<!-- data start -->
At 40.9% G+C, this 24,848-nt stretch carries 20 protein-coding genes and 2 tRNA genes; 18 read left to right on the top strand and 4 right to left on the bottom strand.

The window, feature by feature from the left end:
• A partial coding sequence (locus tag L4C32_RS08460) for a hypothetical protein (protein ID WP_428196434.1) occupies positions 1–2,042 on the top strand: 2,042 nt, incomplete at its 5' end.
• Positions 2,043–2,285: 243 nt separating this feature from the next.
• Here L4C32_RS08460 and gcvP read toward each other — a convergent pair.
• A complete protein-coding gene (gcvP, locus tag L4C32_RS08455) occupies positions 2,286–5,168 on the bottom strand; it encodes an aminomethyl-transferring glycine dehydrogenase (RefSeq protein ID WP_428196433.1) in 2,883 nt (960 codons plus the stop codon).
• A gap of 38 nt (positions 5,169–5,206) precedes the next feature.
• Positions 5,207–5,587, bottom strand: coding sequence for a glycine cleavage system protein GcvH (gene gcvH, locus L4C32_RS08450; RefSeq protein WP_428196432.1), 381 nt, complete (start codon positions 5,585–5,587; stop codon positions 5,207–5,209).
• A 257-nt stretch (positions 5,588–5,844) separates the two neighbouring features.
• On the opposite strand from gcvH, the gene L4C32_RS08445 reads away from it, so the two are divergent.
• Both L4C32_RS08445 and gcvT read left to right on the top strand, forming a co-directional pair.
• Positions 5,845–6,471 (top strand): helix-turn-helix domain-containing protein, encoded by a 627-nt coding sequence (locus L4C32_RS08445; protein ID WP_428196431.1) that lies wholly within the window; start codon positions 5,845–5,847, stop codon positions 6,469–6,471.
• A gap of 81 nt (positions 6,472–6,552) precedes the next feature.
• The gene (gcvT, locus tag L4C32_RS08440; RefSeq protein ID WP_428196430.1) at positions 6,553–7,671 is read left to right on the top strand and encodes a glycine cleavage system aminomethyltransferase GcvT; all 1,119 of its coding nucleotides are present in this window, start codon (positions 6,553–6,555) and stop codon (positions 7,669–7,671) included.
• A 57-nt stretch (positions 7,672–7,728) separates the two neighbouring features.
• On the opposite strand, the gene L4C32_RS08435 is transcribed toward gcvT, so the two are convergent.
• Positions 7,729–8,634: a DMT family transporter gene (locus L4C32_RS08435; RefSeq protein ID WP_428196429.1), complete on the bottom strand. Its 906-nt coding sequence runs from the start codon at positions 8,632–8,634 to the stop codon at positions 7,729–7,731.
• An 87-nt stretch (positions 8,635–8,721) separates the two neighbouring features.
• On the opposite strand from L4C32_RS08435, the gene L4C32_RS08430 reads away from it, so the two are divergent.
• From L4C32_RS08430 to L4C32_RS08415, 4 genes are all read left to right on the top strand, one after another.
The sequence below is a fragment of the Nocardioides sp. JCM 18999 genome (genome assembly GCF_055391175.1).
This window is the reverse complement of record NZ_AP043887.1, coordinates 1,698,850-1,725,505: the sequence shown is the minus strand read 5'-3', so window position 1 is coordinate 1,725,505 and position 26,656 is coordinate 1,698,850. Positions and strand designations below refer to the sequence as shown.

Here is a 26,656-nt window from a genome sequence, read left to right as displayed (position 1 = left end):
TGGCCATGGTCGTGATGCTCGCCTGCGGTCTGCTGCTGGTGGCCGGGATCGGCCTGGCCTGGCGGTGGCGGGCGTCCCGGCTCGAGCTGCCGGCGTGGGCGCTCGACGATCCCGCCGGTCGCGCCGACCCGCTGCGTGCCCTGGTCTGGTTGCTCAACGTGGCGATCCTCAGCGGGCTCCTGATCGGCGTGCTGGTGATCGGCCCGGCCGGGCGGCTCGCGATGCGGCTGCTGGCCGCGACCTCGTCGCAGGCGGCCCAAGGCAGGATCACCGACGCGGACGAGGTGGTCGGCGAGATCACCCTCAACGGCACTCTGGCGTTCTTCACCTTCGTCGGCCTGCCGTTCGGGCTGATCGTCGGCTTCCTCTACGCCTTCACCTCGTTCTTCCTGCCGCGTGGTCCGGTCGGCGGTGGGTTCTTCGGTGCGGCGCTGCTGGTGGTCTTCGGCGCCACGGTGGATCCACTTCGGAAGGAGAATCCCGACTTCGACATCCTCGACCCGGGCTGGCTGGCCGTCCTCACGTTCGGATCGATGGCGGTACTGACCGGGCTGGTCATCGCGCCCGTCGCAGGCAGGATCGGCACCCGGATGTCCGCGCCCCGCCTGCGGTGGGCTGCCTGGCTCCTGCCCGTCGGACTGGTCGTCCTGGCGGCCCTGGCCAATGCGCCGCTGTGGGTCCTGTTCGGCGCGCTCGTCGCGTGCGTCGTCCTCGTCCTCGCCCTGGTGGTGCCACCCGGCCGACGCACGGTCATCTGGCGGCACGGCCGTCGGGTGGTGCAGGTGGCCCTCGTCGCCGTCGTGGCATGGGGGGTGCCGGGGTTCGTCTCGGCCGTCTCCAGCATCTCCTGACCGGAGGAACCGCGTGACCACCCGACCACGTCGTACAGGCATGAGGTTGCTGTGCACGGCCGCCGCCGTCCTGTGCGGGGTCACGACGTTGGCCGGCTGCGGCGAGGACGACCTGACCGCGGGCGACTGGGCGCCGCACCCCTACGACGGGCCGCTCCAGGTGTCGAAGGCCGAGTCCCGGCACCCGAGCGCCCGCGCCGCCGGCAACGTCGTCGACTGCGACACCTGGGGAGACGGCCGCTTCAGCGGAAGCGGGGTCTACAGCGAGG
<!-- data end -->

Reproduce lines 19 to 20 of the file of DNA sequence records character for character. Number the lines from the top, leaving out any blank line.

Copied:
• On the opposite strand from L4C32_RS08435, the gene L4C32_RS08430 reads away from it, so the two are divergent.
• From L4C32_RS08430 to L4C32_RS08415, 4 genes are all read left to right on the top strand, one after another.